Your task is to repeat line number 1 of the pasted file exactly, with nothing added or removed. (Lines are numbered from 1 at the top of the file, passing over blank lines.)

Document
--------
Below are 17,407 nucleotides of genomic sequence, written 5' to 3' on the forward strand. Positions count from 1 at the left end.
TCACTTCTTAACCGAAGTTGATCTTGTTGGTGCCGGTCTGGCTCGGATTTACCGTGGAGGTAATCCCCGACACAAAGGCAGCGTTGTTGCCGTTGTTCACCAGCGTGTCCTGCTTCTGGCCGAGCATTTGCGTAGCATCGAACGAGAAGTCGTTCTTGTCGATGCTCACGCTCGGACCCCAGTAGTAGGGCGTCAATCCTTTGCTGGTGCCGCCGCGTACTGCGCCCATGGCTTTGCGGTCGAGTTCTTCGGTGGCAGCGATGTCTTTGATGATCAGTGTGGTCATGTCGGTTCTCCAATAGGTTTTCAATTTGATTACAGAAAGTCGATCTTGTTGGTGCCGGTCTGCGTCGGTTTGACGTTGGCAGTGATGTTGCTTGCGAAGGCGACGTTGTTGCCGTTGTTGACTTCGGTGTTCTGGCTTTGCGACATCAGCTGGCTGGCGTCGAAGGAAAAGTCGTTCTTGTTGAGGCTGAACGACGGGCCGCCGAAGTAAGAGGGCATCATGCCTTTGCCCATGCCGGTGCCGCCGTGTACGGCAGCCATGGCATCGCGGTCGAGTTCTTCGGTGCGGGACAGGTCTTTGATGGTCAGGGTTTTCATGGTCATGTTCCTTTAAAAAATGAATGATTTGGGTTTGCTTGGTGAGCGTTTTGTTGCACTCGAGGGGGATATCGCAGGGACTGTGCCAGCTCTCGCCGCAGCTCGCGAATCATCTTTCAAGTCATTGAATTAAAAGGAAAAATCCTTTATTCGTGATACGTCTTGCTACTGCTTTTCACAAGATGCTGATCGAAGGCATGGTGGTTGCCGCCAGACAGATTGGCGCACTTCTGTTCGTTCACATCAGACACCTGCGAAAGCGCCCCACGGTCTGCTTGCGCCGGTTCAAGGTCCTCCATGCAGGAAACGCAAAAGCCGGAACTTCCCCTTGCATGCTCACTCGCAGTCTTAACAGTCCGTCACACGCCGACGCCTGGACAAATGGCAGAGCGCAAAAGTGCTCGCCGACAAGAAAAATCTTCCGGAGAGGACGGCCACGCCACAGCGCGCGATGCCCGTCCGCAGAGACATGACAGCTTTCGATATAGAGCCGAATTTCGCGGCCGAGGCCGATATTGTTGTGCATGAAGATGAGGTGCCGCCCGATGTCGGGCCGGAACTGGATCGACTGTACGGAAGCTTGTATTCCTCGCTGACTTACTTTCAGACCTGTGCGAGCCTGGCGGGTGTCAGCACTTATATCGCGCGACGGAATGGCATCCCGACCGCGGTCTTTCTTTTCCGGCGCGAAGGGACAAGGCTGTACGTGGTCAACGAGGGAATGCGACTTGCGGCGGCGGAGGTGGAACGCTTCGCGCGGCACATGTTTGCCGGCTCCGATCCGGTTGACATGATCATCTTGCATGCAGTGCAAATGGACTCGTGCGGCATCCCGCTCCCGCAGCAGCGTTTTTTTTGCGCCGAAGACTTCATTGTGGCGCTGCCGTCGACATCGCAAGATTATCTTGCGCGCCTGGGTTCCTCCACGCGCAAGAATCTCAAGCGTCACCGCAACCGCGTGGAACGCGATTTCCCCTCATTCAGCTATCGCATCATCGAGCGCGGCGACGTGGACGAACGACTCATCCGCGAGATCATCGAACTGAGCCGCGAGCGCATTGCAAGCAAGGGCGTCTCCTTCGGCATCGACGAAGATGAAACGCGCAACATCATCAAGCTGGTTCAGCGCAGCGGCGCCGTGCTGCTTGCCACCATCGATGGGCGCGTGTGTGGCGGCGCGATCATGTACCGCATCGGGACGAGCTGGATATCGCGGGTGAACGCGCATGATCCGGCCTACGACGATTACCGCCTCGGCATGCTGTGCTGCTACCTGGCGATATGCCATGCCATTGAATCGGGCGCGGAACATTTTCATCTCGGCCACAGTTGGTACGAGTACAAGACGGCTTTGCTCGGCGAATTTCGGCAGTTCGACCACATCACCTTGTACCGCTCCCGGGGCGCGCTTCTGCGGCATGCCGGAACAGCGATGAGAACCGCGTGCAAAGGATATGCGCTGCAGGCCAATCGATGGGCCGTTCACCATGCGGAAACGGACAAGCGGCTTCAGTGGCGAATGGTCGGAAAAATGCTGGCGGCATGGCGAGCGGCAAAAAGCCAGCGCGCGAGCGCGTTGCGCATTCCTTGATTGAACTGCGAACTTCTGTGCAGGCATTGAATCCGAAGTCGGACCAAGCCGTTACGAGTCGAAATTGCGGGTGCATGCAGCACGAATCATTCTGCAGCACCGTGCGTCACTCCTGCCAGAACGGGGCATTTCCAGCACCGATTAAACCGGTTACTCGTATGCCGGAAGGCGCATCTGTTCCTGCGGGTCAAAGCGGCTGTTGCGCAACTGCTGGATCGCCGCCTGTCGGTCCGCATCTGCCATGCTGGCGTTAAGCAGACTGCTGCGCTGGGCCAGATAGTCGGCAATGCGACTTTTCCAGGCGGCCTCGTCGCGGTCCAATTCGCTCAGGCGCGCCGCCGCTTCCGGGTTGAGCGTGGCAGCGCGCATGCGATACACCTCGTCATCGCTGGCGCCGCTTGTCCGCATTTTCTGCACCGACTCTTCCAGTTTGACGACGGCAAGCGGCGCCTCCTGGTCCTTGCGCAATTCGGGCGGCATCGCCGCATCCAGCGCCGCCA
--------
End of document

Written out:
Below are 17,407 nucleotides of genomic sequence, written 5' to 3' on the forward strand. Positions count from 1 at the left end.